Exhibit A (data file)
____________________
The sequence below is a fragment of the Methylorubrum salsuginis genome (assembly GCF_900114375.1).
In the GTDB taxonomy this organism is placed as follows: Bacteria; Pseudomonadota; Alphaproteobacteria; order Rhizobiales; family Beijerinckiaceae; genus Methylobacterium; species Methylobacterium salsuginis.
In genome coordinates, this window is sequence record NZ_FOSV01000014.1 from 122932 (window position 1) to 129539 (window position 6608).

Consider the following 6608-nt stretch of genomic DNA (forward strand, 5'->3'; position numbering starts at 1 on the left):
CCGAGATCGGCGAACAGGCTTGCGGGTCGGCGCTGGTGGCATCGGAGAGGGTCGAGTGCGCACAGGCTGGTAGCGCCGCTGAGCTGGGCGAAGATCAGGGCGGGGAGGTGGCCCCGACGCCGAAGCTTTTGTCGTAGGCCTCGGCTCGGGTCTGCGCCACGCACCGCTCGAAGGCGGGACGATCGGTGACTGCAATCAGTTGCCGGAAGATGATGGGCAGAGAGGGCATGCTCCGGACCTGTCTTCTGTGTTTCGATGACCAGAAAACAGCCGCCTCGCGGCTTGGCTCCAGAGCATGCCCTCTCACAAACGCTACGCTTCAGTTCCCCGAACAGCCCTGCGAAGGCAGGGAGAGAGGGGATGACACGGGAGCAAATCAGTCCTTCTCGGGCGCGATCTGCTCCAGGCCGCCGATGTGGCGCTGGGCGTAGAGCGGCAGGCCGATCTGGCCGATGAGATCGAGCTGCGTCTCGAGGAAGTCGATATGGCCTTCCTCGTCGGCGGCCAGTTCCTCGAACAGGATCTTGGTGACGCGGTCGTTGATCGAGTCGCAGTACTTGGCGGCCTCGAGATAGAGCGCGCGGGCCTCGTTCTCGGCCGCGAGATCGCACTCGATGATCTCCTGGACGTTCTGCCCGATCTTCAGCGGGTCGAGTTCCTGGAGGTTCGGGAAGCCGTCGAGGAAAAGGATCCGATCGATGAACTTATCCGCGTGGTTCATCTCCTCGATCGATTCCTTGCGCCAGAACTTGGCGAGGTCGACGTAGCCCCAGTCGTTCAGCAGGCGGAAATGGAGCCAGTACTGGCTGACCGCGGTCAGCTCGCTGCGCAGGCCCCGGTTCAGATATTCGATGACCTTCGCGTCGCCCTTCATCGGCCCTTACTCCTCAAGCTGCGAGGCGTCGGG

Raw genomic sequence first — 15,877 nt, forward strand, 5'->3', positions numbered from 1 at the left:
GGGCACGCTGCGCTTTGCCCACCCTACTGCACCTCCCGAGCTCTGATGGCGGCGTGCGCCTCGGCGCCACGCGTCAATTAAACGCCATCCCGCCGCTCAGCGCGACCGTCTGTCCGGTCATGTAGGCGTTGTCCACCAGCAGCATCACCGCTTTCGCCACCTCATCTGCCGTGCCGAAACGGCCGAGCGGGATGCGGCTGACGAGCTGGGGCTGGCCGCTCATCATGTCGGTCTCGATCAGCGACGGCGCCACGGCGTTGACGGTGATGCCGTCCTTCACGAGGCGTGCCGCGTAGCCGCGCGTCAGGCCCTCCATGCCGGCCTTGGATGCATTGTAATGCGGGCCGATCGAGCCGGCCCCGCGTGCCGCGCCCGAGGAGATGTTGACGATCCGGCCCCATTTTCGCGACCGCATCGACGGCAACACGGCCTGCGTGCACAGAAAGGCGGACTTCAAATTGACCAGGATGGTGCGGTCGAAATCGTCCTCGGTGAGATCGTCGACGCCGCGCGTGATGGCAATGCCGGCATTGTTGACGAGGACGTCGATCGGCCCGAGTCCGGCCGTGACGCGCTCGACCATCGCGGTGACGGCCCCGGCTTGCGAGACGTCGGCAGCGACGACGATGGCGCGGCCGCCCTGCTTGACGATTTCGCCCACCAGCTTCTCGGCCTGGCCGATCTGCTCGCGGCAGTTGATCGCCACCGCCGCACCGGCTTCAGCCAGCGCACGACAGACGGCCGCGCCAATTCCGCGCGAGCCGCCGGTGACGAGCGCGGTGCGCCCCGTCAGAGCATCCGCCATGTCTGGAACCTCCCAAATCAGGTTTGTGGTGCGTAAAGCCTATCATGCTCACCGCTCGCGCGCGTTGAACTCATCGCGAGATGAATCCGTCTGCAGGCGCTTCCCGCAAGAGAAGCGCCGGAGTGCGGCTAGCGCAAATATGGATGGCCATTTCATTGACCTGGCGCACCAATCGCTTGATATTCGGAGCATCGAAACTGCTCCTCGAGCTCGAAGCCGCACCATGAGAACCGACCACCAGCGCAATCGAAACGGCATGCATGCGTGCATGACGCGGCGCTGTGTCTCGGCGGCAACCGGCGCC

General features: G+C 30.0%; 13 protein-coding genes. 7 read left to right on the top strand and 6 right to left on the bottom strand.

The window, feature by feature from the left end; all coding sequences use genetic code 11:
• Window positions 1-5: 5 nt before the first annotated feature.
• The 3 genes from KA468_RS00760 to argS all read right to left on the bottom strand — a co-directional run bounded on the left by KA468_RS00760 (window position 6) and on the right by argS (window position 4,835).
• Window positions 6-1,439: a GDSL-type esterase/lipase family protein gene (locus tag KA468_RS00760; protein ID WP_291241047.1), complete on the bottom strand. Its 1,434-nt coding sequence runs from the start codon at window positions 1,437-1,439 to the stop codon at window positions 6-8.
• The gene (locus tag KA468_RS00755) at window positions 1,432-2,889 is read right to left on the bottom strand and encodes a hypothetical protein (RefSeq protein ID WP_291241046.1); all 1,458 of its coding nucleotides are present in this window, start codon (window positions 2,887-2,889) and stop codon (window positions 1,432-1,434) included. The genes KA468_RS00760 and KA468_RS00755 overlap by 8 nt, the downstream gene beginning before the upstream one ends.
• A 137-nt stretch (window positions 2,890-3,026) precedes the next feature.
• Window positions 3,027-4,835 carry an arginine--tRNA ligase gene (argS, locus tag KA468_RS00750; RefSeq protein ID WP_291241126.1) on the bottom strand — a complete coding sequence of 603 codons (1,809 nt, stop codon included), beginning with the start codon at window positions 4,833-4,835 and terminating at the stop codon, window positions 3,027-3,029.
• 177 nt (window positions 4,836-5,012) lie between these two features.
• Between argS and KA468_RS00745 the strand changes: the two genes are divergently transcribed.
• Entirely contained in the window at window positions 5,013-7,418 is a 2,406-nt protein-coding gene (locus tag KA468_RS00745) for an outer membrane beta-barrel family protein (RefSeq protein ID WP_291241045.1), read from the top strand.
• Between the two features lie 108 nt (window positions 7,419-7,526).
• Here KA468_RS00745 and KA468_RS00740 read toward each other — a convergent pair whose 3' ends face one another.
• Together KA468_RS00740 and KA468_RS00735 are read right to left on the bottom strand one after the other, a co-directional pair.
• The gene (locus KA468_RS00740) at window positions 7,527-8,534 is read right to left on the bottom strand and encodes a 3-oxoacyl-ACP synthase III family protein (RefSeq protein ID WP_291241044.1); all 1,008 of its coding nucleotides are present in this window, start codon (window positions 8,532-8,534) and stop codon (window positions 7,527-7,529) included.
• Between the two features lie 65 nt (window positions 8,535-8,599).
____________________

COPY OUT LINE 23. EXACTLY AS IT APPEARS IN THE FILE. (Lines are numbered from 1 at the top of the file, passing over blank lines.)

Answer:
• Between the two features lie 65 nt (window positions 8,535-8,599).